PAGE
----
Code Status Discussion

Code Status Discussion – Katie Sunthankar

  • The approach to obtaining someone’s code status should be thoughtful and pertinent to their current admission or recent change in clinical status. First ask yourself “Why would this pt code?  Is resuscitation a reversible treatment in this pt’s case?  What are the chances that this pt will survive to discharge following CPR? Is the anticipated outcome in line with the pt’s goals? After you have made your assessment, then make a recommendation based on both the efficacy of resuscitation and the patient’s goals. (90-year-old male with an MI may survive CPR but may wish to die a natural death. A 35-year-old with advanced cancer may be willing to endure CPR even if the chance of success is miniscule) Sometimes it is difficult to ascertain, and you can ask your attending his/her thoughts. For example, a 40 y/o pt admitted with cellulitis should probably be full code however an 83 y/o pt with class IV NYHA heart failure, CKD4 and significant frailty should probably be DNR/DNI. It is important that you are incorporating 1) the pt’s goals with 2) your understanding about the efficacy of CPR for that pt and help them come to an educated decision.


  • Below are examples of phrases that can be used in framing code status. It is important to do this step wise. NEVER say “Do you want us to do everything?” This is a question very few people are okay with saying no to. It is more helpful to give examples of when these situations would arise.


Admitting a patient:

  • Introduction: Normalize the conversation by stating that “these are questions we routinely ask everyone when they come into the hospital.  This is a way for us to understand your wishes in the event you are unable to make your own decisions.” Otherwise, they can be caught off guard and not be able to meaningfully participate in the conversation.
  • Surrogate: “If you were unable to make decisions for yourself for whatever reason, who would you trust to make your decisions?  The person you pick does not have to be family but should be able to speak to your wishes and make the same choices you would make for yourself. [In a cirrhotic] For example, if you were to get confusion from your liver disease?”
  • Intubation: Always do this first so you can avoid the sticky DNI but not DNR situation. Again, normalize the question.  “Everyone has different opinions on what types of medical care they would want if they became sicker. One of the things we like to talk about are ventilators or breathing machines. Some tell us to try a breathing machine for a trial, but they would not want to be kept alive on a ventilator.” Now make a recommendation.  “In your case I think if you were to need a ventilator, based on your health I think it would [work, not work,]” Pause and allow them to ask questions. Also remember that if they say DNI, then they must be DNR because intubation occurs with ACLS (this is not allowed at VUMC but is at the VA… I don’t recommend getting in this situation).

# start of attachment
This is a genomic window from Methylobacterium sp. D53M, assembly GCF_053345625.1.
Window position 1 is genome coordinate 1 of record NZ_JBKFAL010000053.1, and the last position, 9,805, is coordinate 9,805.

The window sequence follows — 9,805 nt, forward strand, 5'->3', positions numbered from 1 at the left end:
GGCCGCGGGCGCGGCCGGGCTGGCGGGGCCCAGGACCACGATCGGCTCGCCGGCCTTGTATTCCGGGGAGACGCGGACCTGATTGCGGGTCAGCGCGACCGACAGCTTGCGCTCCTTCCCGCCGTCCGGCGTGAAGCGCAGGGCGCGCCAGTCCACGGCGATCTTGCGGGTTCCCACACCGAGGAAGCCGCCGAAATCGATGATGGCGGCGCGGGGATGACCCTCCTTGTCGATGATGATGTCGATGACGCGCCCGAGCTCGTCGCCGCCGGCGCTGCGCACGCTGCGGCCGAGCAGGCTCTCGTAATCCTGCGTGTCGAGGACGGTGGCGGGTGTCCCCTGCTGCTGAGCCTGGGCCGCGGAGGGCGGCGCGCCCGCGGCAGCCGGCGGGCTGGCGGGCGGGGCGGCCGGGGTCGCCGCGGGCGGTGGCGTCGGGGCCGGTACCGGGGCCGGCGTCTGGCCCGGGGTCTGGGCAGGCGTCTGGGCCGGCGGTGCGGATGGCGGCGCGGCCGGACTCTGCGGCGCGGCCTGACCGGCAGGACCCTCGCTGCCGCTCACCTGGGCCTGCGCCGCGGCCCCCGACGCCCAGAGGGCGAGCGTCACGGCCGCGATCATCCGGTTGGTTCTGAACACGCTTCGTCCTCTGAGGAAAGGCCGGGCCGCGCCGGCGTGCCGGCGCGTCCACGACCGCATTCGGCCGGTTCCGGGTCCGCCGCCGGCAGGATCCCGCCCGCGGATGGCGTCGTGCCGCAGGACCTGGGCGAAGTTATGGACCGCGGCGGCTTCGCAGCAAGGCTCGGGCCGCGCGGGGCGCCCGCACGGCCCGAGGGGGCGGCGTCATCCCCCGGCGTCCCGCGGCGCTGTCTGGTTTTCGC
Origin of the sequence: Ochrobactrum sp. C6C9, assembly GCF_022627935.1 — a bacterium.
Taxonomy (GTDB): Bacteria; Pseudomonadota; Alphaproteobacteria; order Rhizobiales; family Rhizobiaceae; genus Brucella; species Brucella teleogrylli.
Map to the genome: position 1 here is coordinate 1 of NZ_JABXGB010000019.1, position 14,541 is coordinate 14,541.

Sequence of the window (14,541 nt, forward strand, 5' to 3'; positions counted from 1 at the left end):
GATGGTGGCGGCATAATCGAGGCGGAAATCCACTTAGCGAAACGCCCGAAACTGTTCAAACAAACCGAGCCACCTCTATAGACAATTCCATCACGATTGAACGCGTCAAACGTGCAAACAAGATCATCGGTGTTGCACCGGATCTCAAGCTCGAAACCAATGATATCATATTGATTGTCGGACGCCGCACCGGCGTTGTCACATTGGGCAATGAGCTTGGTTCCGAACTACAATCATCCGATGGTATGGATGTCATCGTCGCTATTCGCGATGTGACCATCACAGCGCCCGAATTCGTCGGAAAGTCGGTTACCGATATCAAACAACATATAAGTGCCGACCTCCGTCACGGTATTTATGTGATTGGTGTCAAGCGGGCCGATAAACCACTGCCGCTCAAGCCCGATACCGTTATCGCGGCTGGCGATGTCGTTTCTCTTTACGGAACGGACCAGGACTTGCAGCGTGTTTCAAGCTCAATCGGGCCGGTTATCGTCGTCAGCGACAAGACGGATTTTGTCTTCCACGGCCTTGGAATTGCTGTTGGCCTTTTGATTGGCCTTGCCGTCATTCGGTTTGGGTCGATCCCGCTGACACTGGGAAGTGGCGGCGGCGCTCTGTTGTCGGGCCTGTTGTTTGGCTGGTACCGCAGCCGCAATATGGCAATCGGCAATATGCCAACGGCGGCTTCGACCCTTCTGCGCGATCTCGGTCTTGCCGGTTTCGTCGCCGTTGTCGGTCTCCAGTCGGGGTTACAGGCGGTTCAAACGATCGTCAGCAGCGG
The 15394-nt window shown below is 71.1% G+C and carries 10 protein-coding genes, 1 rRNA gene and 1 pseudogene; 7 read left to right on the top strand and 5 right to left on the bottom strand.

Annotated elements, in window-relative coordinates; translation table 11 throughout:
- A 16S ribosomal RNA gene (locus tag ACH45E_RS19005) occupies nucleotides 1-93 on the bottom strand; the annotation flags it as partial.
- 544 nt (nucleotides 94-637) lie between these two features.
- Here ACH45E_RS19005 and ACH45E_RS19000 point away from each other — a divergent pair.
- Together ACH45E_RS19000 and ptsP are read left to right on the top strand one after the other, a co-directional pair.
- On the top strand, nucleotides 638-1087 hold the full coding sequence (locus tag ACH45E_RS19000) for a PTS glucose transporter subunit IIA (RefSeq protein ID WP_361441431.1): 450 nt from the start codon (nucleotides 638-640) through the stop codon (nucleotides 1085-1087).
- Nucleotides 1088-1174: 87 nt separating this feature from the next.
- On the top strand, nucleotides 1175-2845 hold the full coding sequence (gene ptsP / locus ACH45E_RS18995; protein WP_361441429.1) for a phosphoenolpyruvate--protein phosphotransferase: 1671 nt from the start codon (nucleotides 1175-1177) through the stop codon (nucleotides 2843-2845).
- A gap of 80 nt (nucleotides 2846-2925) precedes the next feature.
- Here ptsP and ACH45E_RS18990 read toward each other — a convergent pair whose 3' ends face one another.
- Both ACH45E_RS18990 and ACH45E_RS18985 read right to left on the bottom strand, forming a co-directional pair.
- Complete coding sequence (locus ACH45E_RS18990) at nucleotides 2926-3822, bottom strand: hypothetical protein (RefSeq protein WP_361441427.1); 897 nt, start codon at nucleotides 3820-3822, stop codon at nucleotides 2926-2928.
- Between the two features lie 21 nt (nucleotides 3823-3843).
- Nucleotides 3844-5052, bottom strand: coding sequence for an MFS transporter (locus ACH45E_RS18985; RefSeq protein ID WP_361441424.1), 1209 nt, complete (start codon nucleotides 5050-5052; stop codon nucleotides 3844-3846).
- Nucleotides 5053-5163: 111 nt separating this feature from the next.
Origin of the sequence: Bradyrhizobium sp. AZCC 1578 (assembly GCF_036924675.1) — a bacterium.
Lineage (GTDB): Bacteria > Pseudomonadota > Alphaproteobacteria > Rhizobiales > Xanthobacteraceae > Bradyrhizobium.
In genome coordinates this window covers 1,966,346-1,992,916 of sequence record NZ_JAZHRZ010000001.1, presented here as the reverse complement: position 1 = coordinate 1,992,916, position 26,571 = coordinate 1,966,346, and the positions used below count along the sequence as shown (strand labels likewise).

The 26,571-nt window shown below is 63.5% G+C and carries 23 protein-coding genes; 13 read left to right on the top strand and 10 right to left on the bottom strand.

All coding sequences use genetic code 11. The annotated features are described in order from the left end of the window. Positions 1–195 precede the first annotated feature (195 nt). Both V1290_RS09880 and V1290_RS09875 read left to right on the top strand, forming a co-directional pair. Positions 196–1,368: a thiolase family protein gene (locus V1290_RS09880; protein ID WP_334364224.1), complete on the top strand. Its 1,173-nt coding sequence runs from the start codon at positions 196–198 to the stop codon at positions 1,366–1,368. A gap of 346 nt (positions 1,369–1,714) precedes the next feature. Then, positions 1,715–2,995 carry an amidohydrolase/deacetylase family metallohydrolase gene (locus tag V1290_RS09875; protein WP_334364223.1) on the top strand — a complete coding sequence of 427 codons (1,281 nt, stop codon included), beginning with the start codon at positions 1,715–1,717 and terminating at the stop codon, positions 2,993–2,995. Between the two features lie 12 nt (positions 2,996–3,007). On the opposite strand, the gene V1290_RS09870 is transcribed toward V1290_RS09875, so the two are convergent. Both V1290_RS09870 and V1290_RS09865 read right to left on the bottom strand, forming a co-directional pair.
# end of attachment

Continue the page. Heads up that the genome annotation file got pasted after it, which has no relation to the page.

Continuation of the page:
• CPR: Prime this question with “The next question I have to ask you can be hard to think about, but it is important that we know what you would want. In the event you had a cardiac arrest, that is, when your heart stops beating, which would mean you died? This is different from a heart attack. [pause]. We know based on the evidence that CPR is not always successful.  It really depends on the situation.  In your case, I think CPR would be (make a recommendation here). Knowing this, would you want us to attempt CPR or try to resuscitate you?”


What if you don’t agree with your patient’s decision…

  • At the end of the day, it is their decision (attendings may change the code status out of medical futility in Tennessee).
  • If you think the pt didn’t understand, or was overwhelmed, or the clinical situation has changed, you may want to go back and revisit the conversation, perhaps with another family or friend present.  Some pts have seen CPR on a loved one and seen it be successful and others have only seen it on TV. These experiences greatly influence their decision.
  • Consider framing the discussion differently and offer your recommendation: “While you are in the hospital, we will support you with interventions and medications that we think are helpful based on what you have told us important to you. However, we are worried that some of the interventions you are asking for may do more harm than good. Many people think that CPR works like it does on TV.  Unfortunately, we know that the vast majority of patients who need CPR in the hospital do not survive like they do on TV.  In your case, we do not think it would bring you back to your current state.  I worry that this is not something that will be helpful to you.”
  • Sometimes it can be more of a discussion after a patient says “Yes I would want CPR” you can respond “I understand and respect your choice… maybe we can talk more about this later, in particular if your health changes.”
  • Worried they may not understand CPR? Note that it is important to share at the beginning of the conversation otherwise the patient may feel like you are trying to coerce them into a decision. “Can I share some numbers about how often CPR can help?” Sometimes using fingers to show these numbers helps. “If you take 10 people in this hospital and all of their hearts stop beating, which would mean they have died, and we get to them as fast as possible, only 3 of them would have their hearts restarted and only 1 of them would ever leave the hospital.”
  • Another phrase that is helpful (and when the discussion occurs with surrogates leads to higher rates of changing code status than saying DNR): “allow for a natural death”. For example, “I worry that given how sick your [loved one] is, that the additional interventions of CPR if she were to die, would prevent her from having a natural death”